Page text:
A government campaign using vans to tell illegal immigrants to “go home” or face arrest is to be investigated by the Advertising Standards Authority (ASA).
The Home Office displayed the advert in six London boroughs on the side of a van as part of a pilot scheme.
According to the ASA, most of the complaints were concerned about the phrase “go home” with critics saying it was “offensive and irresponsible because it is reminiscent of slogans used by racist groups to attack immigrants in the past and could incite or exacerbate racial hatred and tensions in multicultural communities”.
Others complained to the ASA that the claim “106 arrests last week in your area” could be misleading.
The Labour peer Lord Lipsey, who is a former member of the council of the ASA, is one of those who has complained on grounds of accuracy.
Lord Lipsey told Channel 4 News he felt the advert “falls far short of the standards insisted on by the ASA” and that the government needs to ensure “it does not exaggerate or lie in breach of the advertising code”.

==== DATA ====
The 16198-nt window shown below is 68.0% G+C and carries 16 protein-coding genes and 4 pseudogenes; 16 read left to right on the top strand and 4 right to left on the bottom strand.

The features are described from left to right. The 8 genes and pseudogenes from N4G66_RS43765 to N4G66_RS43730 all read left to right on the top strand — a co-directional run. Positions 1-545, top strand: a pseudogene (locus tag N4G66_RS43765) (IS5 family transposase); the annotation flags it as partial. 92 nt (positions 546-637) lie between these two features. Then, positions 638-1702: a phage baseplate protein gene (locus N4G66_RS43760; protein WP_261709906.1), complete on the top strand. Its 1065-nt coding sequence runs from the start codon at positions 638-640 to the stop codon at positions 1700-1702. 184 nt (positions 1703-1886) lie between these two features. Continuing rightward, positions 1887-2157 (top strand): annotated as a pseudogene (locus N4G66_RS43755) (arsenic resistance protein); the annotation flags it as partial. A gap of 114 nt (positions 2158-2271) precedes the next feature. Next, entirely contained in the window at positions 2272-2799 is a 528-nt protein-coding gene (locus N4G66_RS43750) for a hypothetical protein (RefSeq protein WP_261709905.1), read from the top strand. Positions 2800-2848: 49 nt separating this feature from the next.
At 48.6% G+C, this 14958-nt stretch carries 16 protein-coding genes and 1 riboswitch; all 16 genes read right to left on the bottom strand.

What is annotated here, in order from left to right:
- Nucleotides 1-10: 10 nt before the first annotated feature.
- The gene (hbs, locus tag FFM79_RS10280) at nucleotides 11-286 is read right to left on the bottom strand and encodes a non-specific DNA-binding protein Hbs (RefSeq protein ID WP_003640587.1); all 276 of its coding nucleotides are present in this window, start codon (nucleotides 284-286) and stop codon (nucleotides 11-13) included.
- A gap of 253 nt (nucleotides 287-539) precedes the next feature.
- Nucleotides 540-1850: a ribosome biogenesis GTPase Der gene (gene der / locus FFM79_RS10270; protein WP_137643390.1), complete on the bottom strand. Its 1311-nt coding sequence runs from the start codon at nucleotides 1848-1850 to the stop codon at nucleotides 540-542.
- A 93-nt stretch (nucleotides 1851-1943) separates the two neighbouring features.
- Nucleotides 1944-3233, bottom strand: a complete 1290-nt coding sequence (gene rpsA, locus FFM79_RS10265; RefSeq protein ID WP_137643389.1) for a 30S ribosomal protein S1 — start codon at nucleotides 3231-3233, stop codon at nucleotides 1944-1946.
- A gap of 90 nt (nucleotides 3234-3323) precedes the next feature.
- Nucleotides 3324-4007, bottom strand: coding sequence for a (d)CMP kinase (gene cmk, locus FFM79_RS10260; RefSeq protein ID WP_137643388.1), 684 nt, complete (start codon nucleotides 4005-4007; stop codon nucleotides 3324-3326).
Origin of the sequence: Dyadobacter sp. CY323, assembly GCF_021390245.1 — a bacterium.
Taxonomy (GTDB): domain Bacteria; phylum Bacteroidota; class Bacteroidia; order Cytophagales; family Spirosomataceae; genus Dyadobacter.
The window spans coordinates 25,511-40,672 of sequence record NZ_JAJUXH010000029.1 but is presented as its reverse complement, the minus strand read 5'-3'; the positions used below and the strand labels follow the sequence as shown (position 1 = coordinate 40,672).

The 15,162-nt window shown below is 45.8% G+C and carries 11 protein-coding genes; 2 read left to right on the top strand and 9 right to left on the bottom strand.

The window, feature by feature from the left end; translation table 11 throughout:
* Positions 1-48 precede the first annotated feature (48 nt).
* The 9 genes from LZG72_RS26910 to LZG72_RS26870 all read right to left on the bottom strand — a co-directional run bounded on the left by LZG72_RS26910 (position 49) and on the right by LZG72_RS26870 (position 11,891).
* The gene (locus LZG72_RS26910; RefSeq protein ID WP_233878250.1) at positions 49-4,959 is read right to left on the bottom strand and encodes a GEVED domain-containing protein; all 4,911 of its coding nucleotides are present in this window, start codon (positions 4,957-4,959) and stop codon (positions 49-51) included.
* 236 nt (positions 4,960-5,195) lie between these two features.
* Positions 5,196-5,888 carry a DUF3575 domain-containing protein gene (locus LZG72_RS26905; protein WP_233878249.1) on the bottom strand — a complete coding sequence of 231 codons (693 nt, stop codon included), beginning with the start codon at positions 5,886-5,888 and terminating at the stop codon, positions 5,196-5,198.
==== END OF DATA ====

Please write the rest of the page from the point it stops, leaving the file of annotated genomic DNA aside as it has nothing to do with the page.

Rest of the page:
The ASA received a total of 60 complaints and says it will publish its findings in due course.
The advertising watchdog’s investigation is the latest examination of the Home Office’s controversial campaign. Last week, the Equality and Human Rights Commission said it would question the Home Office over whether it had “complied with its public sector equality duty” when planning the advert.
The campaign has also been attacked by senior Liberal Democrats in government, including the Business Secretary Vince Cable, who described it as “stupid and offensive”.
The Home Office has previously said the campaign was “working” but still refuses to answer questions over how many illegal immigrants have responded to the campaign or been removed from the UK as a result.